Recommendation: Draft Miles Sanders at current cost (mid-seventh) applying a different draft strategy, but his ADP is likely to rise with positive reports. Avoid Eagles running backs using Ambiguous Backfield Draft Strategy.

Honorable Mention Backfield to Avoid: Washington.

I think Adrian Peterson’s is unlikely to produce real value this season with Guice returning from the torn ACL. Also, the Redskins project to have a terrible offense. That said, if Guice has any setbacks, which Redskins players have been known to do, Peterson could be a nice value.



There is no reason to believe that the Patriots won’t continue to produce late-round gems. Indeed, they have each of the last two years, and fantasy players are still figuring out how to attack this crowded backfield. Well, all fantasy players except the readers of my articles! Sony Michel and James White both have out of control ADPs, but Damien Harris is sitting there in the 9th looking fantastic. Also, don’t forget about Rex Burkhead, even though his current ADP is undrafted. While Burkhead may be cut due to the presence of Harris, if he stays on the team, he might be the one getting the fantasy points we are currently projecting for Damien Harris. That said, the Patriots tend to exploit players before they regress, which makes me believe that Harris is the one to own, and Burkhead is likely to be cut.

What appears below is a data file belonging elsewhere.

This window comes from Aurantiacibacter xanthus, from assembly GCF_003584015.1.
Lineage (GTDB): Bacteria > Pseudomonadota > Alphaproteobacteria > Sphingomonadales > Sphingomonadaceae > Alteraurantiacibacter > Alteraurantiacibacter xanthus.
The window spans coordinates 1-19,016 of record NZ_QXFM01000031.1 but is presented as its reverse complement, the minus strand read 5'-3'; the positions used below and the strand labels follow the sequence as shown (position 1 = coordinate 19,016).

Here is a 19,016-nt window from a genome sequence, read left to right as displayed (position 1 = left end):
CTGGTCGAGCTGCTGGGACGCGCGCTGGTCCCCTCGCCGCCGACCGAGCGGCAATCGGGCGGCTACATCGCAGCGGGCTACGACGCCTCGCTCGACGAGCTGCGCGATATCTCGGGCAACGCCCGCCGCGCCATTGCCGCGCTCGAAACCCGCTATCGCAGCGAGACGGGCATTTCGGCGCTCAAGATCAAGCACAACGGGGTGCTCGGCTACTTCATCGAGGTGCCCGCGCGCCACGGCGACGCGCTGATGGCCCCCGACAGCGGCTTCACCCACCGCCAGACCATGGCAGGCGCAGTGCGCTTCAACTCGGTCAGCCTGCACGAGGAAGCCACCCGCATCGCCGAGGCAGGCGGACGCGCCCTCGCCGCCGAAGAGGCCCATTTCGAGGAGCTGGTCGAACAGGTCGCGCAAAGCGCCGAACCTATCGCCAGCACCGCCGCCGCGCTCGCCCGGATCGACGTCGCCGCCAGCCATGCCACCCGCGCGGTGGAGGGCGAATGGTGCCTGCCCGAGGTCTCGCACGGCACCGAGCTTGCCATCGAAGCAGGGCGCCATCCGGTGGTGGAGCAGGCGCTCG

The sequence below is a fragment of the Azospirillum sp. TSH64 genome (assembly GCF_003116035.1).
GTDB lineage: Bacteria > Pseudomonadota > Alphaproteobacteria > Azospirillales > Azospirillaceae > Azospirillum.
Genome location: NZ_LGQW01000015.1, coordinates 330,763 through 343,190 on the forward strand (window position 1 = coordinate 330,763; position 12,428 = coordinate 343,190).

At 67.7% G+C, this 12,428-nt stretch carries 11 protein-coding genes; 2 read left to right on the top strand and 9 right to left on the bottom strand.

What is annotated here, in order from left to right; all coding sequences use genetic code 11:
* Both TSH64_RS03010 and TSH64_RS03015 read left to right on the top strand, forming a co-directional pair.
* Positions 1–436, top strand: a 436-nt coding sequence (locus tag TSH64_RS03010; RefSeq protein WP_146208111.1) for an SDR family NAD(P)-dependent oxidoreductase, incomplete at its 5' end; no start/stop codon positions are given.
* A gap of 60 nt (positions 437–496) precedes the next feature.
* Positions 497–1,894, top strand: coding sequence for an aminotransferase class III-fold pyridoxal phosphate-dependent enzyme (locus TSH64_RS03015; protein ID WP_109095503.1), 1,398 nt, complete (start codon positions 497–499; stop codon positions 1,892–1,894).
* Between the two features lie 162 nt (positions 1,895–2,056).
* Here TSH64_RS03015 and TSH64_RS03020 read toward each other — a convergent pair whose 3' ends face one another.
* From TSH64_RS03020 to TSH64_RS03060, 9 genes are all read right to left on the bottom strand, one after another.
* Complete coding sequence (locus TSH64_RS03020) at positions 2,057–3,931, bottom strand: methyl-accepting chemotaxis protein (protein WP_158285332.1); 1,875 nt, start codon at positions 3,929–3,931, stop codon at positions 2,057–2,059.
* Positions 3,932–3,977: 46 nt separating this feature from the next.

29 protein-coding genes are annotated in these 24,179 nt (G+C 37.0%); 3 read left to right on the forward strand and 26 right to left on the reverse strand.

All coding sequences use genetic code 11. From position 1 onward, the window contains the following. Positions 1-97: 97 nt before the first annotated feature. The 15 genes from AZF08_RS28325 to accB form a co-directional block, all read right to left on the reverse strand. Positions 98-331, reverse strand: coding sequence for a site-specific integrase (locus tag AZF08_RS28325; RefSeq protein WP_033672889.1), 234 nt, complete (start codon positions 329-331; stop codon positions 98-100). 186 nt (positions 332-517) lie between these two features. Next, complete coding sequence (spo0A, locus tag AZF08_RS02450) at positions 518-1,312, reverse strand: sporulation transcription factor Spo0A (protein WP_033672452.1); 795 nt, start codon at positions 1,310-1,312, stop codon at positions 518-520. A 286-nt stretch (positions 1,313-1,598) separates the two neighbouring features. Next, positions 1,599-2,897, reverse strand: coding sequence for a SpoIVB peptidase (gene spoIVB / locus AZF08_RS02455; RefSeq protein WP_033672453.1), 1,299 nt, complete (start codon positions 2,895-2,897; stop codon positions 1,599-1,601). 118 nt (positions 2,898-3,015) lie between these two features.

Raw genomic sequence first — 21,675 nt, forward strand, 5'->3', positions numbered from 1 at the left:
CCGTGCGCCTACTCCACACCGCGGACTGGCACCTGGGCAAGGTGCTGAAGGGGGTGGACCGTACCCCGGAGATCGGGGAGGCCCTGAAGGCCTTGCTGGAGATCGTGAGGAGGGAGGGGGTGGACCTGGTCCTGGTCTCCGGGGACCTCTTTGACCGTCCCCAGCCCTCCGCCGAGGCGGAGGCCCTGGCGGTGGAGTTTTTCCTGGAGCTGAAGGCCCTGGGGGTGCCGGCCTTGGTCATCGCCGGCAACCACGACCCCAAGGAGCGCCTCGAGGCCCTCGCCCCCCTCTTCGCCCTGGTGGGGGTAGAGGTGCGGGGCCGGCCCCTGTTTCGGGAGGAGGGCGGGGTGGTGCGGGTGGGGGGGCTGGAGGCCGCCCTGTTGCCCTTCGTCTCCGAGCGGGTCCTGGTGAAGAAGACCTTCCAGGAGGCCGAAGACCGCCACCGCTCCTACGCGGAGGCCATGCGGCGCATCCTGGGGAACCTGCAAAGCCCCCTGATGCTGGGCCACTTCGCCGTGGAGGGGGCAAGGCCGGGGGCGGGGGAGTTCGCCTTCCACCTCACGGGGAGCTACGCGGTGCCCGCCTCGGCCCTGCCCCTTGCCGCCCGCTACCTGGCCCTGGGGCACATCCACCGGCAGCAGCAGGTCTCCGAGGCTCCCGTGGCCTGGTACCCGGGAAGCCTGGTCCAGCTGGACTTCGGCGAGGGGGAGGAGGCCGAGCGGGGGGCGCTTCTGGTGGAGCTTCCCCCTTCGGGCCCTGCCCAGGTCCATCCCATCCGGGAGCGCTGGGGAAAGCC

Recommendation: Completely avoid White and Michel at current cost. Draft Harris at current cost. Monitor whether Burkhead makes the team and possibly throw an extremely late-round dart at Burkhead.


Kyle Shanahan just knows how to use running backs. Even when he has multiple of them, he finds touches, scores, and fantasy points for all of them. Currently, Matt Brieda’s ADP is a joke. He might honestly end up being the primary ball carrier for this team, and you can get him in the 13th. That’s league winning potential. I’m grabbing Brieda every time I can, and you should to.

Recommendation: Draft Brieda at current cost and forego McKinnon and Coleman.

Honorable Mention Backfields to Target: Baltimore.

Everyone is projecting Mark Ingram to be the workhorse, but I am not so sure. Gus Edwards was great at the end of last year, and Justice Hill has the shiftiness required to find lots of yards in space. The Ravens project to be possibly the most run-heavy team in the NFL, and I’d love to get a piece of that running game for super cheap in either Hill or Edwards. The only problem is that the best Ravens running back to own might be playing Quarterback (Lamar Jackson).


[1] All ADP data from

[2] While Theo Riddick in 2017 may have been the exception to this rule, I choose to rule him out because most of his passing work came in obvious passing down situations. Jim Cooter was a terrible offensive coordinator in that he frequently tipped his hand merely by formation.

[3] Note: while pass-happy offenses should be avoided for the purpose of finding value from an ambiguous backfield, they should not be avoided under normal drafting circumstances. Remember we are looking for ways ambiguous backfields to target and avoid using the Ambiguous Backfield Draft Strategy only.